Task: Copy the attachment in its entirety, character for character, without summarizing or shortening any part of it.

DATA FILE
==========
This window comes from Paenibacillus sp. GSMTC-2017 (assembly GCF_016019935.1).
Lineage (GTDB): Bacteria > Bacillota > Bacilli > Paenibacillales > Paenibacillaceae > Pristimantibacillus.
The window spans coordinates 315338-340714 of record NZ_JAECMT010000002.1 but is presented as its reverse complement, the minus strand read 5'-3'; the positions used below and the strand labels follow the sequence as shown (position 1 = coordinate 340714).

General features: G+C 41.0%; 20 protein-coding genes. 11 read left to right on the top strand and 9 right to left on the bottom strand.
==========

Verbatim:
This window comes from Paenibacillus sp. GSMTC-2017 (assembly GCF_016019935.1).
Lineage (GTDB): Bacteria > Bacillota > Bacilli > Paenibacillales > Paenibacillaceae > Pristimantibacillus.
The window spans coordinates 315338-340714 of record NZ_JAECMT010000002.1 but is presented as its reverse complement, the minus strand read 5'-3'; the positions used below and the strand labels follow the sequence as shown (position 1 = coordinate 340714).

General features: G+C 41.0%; 20 protein-coding genes. 11 read left to right on the top strand and 9 right to left on the bottom strand.